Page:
Three hours before the Russian government received the declaration of war on 8 February, the Japanese Imperial Navy conducted a pre-emptive strike. Japanese Admiral Tōgō sent ten destroyers to Port Arthur where their torpedoes damaged two of the Russian fleet’s most powerful battleships as well as a cruiser. Although none of the ships were sunk due to the effectiveness of torpedo nets in the port, the Russian fleet was seriously weakened as the ships that had been hit were put out of action. The attack was halted at around 2am the following morning after the Russians turned on their searchlights and began to return fire.

At around 8am Admiral Tōgō sent a reconnaissance mission through the morning mist to inspect Port Arthur. With his observers reporting that the Russian fleet had been crippled by the previous night’s attack, the Japanese fleet were ordered to launch an attack on the port. In reality the reconnaissance was wrong and the Russians were prepared for battle. The Battle of Port Arthur resulted in ships on both sides suffering damage before the Japanese fleet retreated.

On the 13th December 1937, the Nanking Massacre began at the end of the Battle of Nanking – part of the Second Sino-Japanese War. Troops from the Imperial Japanese Army captured the city, which at the time was the capital of the Republic of China, and began a six-week long series of atrocities against the city’s residents. A highly contentious historical event, estimates of the number of victims vary from 40,000 to over 300,000 dead.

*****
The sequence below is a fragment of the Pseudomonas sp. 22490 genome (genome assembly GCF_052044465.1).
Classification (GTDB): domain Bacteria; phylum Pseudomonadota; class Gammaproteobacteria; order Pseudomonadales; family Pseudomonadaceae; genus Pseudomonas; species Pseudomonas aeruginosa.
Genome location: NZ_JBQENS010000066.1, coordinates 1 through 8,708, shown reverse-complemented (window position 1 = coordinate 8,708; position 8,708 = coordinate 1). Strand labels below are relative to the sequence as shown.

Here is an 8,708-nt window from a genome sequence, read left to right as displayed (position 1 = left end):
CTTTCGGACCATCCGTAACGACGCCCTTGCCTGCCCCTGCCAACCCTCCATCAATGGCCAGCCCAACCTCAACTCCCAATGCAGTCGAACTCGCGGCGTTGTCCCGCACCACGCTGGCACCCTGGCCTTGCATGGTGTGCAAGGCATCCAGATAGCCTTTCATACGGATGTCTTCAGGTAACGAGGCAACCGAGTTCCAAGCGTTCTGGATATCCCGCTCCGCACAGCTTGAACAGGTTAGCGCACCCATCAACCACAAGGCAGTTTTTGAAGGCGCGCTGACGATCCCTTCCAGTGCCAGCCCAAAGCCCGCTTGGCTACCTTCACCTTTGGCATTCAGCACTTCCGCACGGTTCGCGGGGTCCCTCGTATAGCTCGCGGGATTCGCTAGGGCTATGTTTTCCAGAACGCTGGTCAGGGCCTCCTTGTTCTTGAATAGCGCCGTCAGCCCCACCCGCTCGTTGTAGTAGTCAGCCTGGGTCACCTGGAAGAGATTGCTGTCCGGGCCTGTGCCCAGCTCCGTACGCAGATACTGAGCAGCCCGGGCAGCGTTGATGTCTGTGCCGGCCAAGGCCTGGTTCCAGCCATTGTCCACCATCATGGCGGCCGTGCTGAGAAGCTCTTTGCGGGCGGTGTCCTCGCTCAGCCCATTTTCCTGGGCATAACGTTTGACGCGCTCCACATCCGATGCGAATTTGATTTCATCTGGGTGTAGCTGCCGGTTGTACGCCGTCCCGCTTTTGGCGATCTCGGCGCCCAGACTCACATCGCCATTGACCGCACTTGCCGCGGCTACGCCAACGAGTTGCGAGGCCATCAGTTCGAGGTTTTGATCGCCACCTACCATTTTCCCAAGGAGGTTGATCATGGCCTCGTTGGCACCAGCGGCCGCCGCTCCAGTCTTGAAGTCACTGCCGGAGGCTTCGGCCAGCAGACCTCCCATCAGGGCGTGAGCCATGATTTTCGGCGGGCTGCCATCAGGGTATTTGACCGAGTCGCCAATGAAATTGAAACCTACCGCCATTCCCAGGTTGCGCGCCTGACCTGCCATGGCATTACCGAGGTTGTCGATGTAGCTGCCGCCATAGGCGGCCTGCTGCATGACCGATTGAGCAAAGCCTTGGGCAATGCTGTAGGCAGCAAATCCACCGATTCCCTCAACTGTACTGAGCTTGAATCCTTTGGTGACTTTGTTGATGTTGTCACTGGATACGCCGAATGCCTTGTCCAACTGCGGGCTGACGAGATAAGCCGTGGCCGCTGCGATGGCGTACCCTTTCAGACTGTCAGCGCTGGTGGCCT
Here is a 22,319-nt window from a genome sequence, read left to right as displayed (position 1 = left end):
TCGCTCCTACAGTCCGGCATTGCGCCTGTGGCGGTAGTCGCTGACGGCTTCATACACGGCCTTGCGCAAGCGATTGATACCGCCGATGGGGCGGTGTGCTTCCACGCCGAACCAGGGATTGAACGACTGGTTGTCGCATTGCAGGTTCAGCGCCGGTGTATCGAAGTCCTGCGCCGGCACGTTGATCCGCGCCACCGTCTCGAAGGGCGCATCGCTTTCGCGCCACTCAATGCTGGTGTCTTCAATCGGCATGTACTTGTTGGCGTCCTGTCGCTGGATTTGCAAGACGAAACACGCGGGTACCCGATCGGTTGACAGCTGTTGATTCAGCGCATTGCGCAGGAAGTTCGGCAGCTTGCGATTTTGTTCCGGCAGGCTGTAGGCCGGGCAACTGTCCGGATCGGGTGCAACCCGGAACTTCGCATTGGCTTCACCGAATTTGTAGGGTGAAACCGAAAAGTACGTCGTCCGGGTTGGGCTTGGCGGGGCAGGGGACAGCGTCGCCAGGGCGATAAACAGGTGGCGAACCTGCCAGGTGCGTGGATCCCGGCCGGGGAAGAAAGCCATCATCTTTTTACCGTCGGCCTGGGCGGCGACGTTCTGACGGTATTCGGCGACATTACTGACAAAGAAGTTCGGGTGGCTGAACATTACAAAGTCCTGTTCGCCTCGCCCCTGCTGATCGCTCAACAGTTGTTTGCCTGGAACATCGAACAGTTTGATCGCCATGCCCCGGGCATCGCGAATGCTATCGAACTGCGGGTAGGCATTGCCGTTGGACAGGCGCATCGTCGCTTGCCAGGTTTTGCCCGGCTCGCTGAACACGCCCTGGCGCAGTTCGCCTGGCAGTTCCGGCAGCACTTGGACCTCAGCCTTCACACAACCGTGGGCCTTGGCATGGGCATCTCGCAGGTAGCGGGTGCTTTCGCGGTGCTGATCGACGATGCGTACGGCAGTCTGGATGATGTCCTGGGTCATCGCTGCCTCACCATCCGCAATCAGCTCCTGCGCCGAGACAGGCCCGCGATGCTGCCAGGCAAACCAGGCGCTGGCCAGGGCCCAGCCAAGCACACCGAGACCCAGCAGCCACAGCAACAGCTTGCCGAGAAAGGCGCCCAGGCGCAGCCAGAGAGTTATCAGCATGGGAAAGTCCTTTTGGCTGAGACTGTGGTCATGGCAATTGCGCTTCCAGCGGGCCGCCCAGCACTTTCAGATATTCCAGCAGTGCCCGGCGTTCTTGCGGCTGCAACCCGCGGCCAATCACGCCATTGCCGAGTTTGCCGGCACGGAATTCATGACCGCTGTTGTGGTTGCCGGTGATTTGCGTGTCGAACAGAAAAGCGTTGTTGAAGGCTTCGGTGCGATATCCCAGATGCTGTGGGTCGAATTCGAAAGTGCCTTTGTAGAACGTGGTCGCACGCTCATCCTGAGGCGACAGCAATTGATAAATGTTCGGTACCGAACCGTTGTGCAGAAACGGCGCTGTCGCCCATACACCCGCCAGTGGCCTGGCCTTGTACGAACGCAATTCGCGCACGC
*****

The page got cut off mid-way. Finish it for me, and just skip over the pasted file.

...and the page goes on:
Japanese troops arrived at the city on the 9th December, and despite attempts by a group of foreigners in the city to negotiate a peaceful handover of the city, Chinese Generalissimo Chiang Kai-shek ordered that the city be defended “to the last man”. Meanwhile, Japanese troops were ordered to “kill all captives”.

The Chinese defence collapsed on the 12th, and the victorious Japanese army entered the following day. According to eyewitness accounts, the following six weeks saw them engage in numerous war crimes including rape, murder, theft and arson. Captured Chinese troops were the victims of extrajudicial killings by machine gun or by being used for live bayonet practice. Meanwhile children, the elderly, and approximately 20,000 other women of the city were raped with many killed immediately afterwards.

Japanese General Iwane Matsui expressed his regret at the behaviour of his troops just a few days after taking control of the city, but atrocities didn’t end until the start of February 1938. At the end of the Second World War, the International Military Tribunal for the Far East convicted only two people for their role in the massacre.

At 7:48 on the morning of the 7th December 1941, the Imperial Japanese Navy launched a surprise attack against the United States’ Hawaiian naval base at Pearl Harbor. Sixteen US Navy ships were sunk or damaged by 353 Japanese fighter, bomber and torpedo planes. Nearly 2,500 American servicemen were killed, with another 1,000 injured. The Japanese lost just 64 men.

Japan chose to attack Pearl Harbor in order to prevent the U.S. Pacific Fleet from becoming involved in Japan’s advance into Southeast Asia, particularly British-controlled Malaya and the Dutch East Indies. Although the United States was not involved in the Second World War at the time, it had previously provided financial support to the Republic of China in the Sino-Japanese War and stopped selling equipment such as aeroplanes, parts and aviation fuel to Japan in1940. Remaining oil shipments were stopped in July 1941.

Japan’s military commanders became convinced that the USA would eventually intervene as they advanced further into Southeast Asia. On the 26th November, the main Japanese attack fleet left port for Pearl Harbour. However, Emperor Hirohito only gave final approval for the attack on the 1st December. By this point most Americans expected imminent war with Japan, but the attack on Pearl Harbour caught everyone by surprise.